Friday, March 20, 2015

Leah's Corner: Leatherman Wingman Multi-Tool conquers the suburbs

by Leah Klocko

As you many of you know, I am the senior copy editor of Rocky Mountain Bushcraft. While Jason lives and tests gear high up in the Rocky Mountains of Colorado, I edit from the less illustrious Pittsburgh suburbs, not exactly a wilderness mecca. However, I am always excited to check out new gear, and thanks to Leatherman, I was lucky enough to be able test out their new Wingman multi-tool which they were kind enough to send my way recently.

I have to say it was a little intimidating at first. Lots of implements all in one. However, once I started working with the Wingman I appreciated having all my tools right there, with no need to go grab a screwdriver or dig up a pair of pliers.

The Leatherman Wingman features tough stainless-steel construction and 14 different tools including:

* 420HC Combo Knife, Spring-action Regular Pliers, Spring-action Needlenose Pliers, Spring-action Wire Cutters
* Wire Stripper, Small Screwdriver, Medium Screwdriver, Phillips Screwdriver,
* Spring-action scissors
* Wood/Metal File, Bottle Opener, Can Opener

I decided to check a few items off of my “To Do” list using the multi-tool. My AT&T Samsung Galaxy S5 Active test phone made taking photos of my progress a snap.

Task number one: Remove rusty nails from an old wicker chair on the porch. My cat likes to use the old chair as a scratching post and some of the nails had become exposed. I didn’t want him to hurt himself, so the nails had to go.

The spring-action needlenose pliers quickly became my favorite part of the Wingman. Their sturdy construction, comfortable grip and spring action made quick work of the nails. Only one problem. One of the nails broke off. Wingman to the rescue! I simply pulled out the wire-stripper which has a curved sharp end and used it to dig out the remaining nail.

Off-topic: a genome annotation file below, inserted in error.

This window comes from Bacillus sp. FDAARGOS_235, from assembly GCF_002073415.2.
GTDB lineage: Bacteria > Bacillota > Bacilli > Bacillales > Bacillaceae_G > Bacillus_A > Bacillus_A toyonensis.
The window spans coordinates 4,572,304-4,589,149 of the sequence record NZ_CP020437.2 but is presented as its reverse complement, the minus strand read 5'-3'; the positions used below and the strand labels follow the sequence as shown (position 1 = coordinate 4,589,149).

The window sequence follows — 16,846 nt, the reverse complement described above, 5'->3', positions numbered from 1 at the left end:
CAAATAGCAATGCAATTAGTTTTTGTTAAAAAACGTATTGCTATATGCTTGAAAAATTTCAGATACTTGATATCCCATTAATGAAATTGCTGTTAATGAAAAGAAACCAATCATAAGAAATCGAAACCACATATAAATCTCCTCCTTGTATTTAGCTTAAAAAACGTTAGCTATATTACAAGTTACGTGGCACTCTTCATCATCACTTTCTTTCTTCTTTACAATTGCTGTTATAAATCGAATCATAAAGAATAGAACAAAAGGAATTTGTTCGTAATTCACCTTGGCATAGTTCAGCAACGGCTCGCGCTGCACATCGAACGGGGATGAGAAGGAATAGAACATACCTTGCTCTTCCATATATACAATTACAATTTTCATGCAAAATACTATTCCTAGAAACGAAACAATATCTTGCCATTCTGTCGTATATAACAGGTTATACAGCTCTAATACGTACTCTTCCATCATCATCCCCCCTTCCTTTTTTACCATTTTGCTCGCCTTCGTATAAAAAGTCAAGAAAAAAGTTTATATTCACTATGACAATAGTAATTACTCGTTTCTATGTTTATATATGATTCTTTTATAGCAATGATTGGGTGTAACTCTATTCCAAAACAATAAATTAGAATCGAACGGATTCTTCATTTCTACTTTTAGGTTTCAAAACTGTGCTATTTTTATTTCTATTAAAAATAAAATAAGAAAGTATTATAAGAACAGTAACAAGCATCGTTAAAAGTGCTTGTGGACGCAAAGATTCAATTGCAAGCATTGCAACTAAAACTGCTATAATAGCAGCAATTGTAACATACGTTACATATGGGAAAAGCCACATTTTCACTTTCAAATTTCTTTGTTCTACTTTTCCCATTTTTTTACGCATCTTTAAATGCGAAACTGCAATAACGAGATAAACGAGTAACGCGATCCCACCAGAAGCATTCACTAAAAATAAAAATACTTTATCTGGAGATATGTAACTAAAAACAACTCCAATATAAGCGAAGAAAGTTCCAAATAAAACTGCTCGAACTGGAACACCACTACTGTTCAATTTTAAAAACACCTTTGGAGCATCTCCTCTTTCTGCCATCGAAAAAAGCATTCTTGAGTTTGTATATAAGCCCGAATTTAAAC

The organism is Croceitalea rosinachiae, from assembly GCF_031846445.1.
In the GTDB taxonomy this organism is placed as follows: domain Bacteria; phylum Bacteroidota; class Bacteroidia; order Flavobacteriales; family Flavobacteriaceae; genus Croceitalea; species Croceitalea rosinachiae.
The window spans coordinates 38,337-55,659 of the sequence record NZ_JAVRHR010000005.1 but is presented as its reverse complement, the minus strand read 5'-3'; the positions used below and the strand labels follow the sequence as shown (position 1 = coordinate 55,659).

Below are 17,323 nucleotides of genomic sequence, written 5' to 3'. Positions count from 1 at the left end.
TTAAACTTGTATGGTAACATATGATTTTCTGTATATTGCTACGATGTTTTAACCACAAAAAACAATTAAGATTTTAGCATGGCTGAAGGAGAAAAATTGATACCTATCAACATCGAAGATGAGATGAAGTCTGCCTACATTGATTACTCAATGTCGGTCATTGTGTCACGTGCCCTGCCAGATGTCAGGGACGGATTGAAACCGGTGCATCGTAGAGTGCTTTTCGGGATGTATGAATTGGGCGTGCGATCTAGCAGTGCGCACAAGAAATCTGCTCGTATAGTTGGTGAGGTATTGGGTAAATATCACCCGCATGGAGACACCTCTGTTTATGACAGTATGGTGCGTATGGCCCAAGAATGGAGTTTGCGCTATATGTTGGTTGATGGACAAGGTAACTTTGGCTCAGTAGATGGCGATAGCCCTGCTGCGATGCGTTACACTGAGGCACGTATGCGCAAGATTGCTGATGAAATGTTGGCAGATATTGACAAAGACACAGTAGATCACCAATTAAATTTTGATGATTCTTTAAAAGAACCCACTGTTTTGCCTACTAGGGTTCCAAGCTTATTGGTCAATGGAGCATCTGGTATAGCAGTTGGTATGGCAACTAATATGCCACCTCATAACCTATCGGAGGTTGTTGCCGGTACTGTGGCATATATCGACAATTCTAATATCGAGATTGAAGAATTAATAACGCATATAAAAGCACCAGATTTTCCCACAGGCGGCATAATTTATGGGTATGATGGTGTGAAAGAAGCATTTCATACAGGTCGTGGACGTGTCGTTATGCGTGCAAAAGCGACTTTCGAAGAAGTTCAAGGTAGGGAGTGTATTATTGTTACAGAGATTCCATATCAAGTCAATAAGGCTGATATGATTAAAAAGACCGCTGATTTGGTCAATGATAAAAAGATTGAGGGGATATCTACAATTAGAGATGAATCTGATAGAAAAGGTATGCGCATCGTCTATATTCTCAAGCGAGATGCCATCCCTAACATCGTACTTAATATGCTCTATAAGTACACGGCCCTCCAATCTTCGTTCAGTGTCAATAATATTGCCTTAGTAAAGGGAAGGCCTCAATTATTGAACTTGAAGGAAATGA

Task number two: Tighten the door knob.

For some reason, the knob on my front door has a habit of becoming loose. If you’ve ever tried to work on a doorknob, the angle of access to the screws can cause problems if your screwdriver is too short or the handle is too wide. Not a problem with the Wingman.

Task number three: Cut open a gourd to get seeds for next year.

I had grown some tiny pumpkin-shaped gourdes in my garden this year and I wanted to cut one up to get seeds to plant next year. The knife on the multi-tool cut through with no problem even though gourds tend to have a pretty tough skin.

I then used the serrated part of the knife to cut a twig from one of the nearby shrubs. The Wingman cut through quickly without much effort.

Task number four: Test the Scissors

To test the scissors's cutting ability, I decided to cut a piece of felt. Fabric of any kind can be difficult to cut with scissors unless they are really sharp, and I honestly didn’t think the Wingman’s scissors would be up to the task. I was wrong. Once I got the hang of using them, they cut through the felt almost as well as my full size sewing scissors.

One small issue from a female perspective-- the knife and scissors could be a little easier to pull out. I tended to lose them in the handle and they were stiff enough that they bent my fingernails when I tried to open them.


All in all, the Leatherman Wingman is a very useful well-made tool. Plus it is small enough to fit in the palm of my not-very-large hand, and light enough to add little weight to a backpack or purse. (I had it in my purse at one point and forgot that it was in there!) Easy to carry in a pocket as well, with a nice clip that holds it in place.

Its handy features, especially for a suburbanite like me, has made it my ultimate “To Do” list partner. It saves me time running to get tool after tool. I can just move from one job to another with every tool right there in my hand. The Wingman's sturdy construction also means it should stand up to some serious stress. I can see that as I get used to my Leatherman Wingman, I will find more reasons to love having all of my tools right at my fingertips.

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